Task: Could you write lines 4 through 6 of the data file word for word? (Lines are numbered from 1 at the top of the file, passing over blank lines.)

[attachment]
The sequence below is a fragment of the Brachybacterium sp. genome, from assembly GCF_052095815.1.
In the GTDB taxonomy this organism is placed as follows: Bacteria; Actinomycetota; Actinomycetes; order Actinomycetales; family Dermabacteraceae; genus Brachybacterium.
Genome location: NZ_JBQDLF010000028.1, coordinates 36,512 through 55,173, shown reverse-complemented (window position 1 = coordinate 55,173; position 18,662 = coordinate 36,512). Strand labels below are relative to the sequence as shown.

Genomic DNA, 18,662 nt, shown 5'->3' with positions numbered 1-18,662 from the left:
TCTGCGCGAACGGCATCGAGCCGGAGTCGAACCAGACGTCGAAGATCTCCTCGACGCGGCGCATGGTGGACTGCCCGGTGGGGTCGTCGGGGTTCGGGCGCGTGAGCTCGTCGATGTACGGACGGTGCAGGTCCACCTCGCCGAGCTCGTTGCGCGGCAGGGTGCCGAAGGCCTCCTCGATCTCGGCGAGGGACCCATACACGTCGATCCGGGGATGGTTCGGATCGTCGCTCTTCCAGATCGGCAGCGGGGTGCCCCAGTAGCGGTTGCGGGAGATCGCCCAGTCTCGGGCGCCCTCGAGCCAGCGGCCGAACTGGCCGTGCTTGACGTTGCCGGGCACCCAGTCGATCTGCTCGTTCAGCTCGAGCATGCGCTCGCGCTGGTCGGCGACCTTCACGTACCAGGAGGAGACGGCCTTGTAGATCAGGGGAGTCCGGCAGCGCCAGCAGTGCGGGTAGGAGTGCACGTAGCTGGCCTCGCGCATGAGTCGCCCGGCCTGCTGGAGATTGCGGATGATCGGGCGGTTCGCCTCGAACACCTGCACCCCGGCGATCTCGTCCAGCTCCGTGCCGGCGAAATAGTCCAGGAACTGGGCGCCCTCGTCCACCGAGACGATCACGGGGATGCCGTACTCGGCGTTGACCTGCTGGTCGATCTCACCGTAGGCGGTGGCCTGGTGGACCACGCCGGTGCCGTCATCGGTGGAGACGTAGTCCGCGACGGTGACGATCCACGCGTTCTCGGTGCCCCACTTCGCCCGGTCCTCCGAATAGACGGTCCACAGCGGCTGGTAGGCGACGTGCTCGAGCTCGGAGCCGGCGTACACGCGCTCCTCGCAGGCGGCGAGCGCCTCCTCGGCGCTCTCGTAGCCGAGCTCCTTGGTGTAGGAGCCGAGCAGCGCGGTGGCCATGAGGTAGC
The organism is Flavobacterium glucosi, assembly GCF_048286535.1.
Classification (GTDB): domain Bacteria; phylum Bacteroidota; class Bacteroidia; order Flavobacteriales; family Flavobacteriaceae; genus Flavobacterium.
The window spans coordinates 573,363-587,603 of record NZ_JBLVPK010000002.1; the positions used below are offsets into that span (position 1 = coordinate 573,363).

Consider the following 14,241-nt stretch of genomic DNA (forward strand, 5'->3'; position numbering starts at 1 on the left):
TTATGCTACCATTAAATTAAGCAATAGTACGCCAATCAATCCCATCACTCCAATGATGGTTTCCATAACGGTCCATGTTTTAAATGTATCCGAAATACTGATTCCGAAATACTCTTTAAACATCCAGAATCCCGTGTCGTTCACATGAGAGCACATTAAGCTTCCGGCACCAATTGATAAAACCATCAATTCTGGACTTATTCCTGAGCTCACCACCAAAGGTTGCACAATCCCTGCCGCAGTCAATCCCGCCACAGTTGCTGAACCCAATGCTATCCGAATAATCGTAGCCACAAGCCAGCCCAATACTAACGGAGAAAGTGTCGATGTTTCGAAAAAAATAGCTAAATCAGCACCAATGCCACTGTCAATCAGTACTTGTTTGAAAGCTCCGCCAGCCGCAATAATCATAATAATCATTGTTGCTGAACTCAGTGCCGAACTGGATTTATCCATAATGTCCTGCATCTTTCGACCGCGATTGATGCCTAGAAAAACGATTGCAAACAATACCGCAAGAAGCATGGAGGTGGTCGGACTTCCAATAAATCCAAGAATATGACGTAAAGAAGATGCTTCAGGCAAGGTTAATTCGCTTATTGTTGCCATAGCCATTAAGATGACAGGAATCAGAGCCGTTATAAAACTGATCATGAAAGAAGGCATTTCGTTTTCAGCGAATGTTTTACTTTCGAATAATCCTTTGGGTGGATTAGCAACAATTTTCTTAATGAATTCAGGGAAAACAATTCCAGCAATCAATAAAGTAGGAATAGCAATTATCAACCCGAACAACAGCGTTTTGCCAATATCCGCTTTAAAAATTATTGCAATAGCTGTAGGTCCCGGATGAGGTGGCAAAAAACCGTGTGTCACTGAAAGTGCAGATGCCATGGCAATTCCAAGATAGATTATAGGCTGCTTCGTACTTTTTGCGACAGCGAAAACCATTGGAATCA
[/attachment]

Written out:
Genomic DNA, 18,662 nt, shown 5'->3' with positions numbered 1-18,662 from the left:
TCTGCGCGAACGGCATCGAGCCGGAGTCGAACCAGACGTCGAAGATCTCCTCGACGCGGCGCATGGTGGACTGCCCGGTGGGGTCGTCGGGGTTCGGGCGCGTGAGCTCGTCGATGTACGGACGGTGCAGGTCCACCTCGCCGAGCTCGTTGCGCGGCAGGGTGCCGAAGGCCTCCTCGATCTCGGCGAGGGACCCATACACGTCGATCCGGGGATGGTTCGGATCGTCGCTCTTCCAGATCGGCAGCGGGGTGCCCCAGTAGCGGTTGCGGGAGATCGCCCAGTCTCGGGCGCCCTCGAGCCAGCGGCCGAACTGGCCGTGCTTGACGTTGCCGGGCACCCAGTCGATCTGCTCGTTCAGCTCGAGCATGCGCTCGCGCTGGTCGGCGACCTTCACGTACCAGGAGGAGACGGCCTTGTAGATCAGGGGAGTCCGGCAGCGCCAGCAGTGCGGGTAGGAGTGCACGTAGCTGGCCTCGCGCATGAGTCGCCCGGCCTGCTGGAGATTGCGGATGATCGGGCGGTTCGCCTCGAACACCTGCACCCCGGCGATCTCGTCCAGCTCCGTGCCGGCGAAATAGTCCAGGAACTGGGCGCCCTCGTCCACCGAGACGATCACGGGGATGCCGTACTCGGCGTTGACCTGCTGGTCGATCTCACCGTAGGCGGTGGCCTGGTGGACCACGCCGGTGCCGTCATCGGTGGAGACGTAGTCCGCGACGGTGACGATCCACGCGTTCTCGGTGCCCCACTTCGCCCGGTCCTCCGAATAGACGGTCCACAGCGGCTGGTAGGCGACGTGCTCGAGCTCGGAGCCGGCGTACACGCGCTCCTCGCAGGCGGCGAGCGCCTCCTCGGCGCTCTCGTAGCCGAGCTCCTTGGTGTAGGAGCCGAGCAGCGCGGTGGCCATGAGGTAGC
The organism is Flavobacterium glucosi, assembly GCF_048286535.1.